- The EPA strengthens non-binding health advisories for two PFAS chemicals and issued new advisories for two others.
- The EPA appraises end-of-life plans for more than 160 coal ash ponds that could be polluting groundwater.
- The EPA also invites applications for $1 billion in PFAS response funds that will help small and disadvantaged communities address the chemicals in their water supply.
- A government watchdog investigates the federal response to harmful algal blooms.
- The EPA considers exempting certain federally financed water infrastructure projects from a requirement to use American-made products and materials.
- Federal agencies weight options for controlling cross-border sewage pollution in the Tijuana River.
And lastly, the troubled Colorado River takes center stage at a Senate drought hearing.
“It is in our authorities to act unilaterally to protect the system. And we will protect the system. But today we are pursuing a path of partnership.” — Camille Touton, commissioner of the Bureau of Reclamation, testifying before the Senate Energy and Natural Resources Committee on drought in the American West. Touton was pointed — shocking, even — in her remarks about the Colorado River. Much more conservation is needed in the next year to keep the basin’s big reservoirs from breaching critical levels. Touton said Reclamation is working with states and tribes on a consensus path forward, but “faith alone is not enough” to secure an agreement. “We need to see the work, we need to see the action.”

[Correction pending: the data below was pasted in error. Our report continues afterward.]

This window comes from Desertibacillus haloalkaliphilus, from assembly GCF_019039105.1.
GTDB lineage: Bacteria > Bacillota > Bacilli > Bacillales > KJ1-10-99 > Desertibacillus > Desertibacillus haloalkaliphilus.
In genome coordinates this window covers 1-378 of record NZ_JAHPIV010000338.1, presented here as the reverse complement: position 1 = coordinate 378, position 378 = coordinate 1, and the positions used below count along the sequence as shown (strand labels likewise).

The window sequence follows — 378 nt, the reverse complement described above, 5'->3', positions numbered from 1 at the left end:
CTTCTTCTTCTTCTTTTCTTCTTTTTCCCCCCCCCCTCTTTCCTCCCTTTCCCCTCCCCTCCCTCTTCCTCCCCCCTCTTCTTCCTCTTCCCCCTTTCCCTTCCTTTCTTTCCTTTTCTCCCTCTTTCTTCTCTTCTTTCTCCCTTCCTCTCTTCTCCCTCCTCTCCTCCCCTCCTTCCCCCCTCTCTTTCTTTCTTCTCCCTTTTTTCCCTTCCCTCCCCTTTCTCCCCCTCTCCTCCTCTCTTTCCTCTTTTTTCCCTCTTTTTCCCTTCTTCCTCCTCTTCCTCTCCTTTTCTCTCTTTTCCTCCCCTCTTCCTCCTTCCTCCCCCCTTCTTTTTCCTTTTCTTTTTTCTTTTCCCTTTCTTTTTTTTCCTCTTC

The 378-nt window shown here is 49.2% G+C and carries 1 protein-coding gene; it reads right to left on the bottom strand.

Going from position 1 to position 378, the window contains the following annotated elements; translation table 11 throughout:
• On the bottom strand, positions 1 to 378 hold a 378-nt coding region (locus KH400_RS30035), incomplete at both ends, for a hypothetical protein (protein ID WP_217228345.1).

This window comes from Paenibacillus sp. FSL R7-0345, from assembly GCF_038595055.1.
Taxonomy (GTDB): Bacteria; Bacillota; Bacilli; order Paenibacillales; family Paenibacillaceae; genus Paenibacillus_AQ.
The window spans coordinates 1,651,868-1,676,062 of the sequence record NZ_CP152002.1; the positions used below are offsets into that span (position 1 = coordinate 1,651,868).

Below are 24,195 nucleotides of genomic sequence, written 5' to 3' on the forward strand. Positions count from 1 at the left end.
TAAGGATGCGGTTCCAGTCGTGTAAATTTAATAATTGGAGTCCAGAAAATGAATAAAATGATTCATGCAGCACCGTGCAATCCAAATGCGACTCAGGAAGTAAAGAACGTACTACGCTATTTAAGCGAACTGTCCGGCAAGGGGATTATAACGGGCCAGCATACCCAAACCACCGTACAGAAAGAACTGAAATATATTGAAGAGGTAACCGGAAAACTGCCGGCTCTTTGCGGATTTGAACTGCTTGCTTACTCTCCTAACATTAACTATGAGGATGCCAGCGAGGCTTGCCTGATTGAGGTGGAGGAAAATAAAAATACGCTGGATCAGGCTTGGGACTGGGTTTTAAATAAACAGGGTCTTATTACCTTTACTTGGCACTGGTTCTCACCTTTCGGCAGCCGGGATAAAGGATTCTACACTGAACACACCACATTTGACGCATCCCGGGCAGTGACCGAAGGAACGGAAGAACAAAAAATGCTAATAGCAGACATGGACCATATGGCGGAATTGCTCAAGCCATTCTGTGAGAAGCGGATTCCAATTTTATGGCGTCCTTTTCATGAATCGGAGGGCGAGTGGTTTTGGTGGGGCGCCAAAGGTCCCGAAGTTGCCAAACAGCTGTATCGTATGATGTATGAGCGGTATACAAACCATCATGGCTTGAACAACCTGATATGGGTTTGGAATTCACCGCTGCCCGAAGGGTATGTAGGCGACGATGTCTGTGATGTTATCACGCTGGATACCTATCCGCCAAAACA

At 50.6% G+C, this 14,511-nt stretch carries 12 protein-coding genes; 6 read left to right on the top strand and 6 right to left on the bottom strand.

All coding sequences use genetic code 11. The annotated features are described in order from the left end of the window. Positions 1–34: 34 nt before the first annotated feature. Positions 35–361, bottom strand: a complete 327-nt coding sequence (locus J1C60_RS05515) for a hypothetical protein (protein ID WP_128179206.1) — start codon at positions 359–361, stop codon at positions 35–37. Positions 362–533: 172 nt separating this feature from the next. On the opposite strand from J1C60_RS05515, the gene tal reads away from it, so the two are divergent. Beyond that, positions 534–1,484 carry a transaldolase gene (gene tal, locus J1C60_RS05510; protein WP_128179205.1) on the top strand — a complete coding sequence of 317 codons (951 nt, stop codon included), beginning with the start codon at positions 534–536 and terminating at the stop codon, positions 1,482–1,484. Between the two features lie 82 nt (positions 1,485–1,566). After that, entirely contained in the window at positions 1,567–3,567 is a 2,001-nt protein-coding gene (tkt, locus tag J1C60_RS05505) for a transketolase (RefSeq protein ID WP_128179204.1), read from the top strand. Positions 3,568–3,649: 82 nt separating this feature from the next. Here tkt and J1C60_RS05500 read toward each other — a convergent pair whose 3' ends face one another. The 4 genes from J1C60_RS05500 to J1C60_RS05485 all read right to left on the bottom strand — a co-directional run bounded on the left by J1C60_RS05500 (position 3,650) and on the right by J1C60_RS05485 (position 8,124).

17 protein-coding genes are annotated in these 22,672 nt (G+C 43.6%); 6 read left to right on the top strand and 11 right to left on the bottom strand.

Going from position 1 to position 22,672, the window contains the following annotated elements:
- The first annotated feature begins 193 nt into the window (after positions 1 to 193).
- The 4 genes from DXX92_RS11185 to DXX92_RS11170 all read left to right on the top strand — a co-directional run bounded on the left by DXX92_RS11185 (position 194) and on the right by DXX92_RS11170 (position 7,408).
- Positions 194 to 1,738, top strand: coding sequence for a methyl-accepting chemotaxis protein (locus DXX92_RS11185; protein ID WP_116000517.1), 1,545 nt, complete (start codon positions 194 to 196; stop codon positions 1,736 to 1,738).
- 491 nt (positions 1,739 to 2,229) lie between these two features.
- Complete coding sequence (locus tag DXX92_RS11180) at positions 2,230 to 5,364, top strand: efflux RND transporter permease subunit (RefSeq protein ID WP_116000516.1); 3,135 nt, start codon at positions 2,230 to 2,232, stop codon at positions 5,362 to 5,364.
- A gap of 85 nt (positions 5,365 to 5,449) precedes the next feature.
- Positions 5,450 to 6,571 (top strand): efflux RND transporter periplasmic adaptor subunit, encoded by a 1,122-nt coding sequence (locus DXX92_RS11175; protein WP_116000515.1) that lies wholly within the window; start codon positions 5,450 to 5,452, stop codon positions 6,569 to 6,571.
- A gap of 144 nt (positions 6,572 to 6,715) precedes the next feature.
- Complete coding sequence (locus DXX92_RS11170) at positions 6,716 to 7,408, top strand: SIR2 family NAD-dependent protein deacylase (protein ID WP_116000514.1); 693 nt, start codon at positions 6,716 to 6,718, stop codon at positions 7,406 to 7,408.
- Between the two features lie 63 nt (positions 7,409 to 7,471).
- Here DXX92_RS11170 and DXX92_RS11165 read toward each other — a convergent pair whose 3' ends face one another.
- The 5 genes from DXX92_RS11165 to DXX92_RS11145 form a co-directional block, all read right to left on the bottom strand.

By the Numbers
2 Million to 4 Million Acre-Feet: Additional conservation in the Colorado River basin needed to protect critical reservoir levels next year. This would be the largest demand reduction ever in the basin in such a time frame. In her Senate testimony, Camille Touton said it is Reclamation’s intent, in the next 60 days, to find a way to close that gap. Expect an announcement in mid-August.
$5.5 Billion: Loans that the U.S. Environmental Protection Agency will be able to make for fiscal year 2022 through WIFIA, which provides low-interest financing for water infrastructure. Utilities can begin submitting their letters of intent in September.
PFAS Health Advisories
The U.S. Environmental Protection issued new warnings about the danger of PFAS chemicals to human health.
The new advisory levels for PFOA and PFOS are almost inconceivably small. So small, in fact, that laboratory methods cannot detect the chemicals in drinking water at these levels: 0.004 parts per trillion for PFOA and 0.02 parts per trillion for PFOS. The previous advisory level was 70 parts per trillion combined – more than 10,000 times higher than the new level for PFOA.
The impact of the change remains unclear. Health advisories are not an enforceable standard. They are meant as guidance for water utilities, notifying them of chemical concentrations at which health impacts. These advisories are based on a lifetime of tap water consumption.
The revised levels for PFOA and PFOS is due in large part because the chemicals inhibit vaccine response in children.
The advisory levels for GenX (10 parts per trillion) and PFBS (2,000 parts per trillion) were based on liver and thyroid effects, respectively.
Coal Ash Ponds Potentially Threatening Groundwater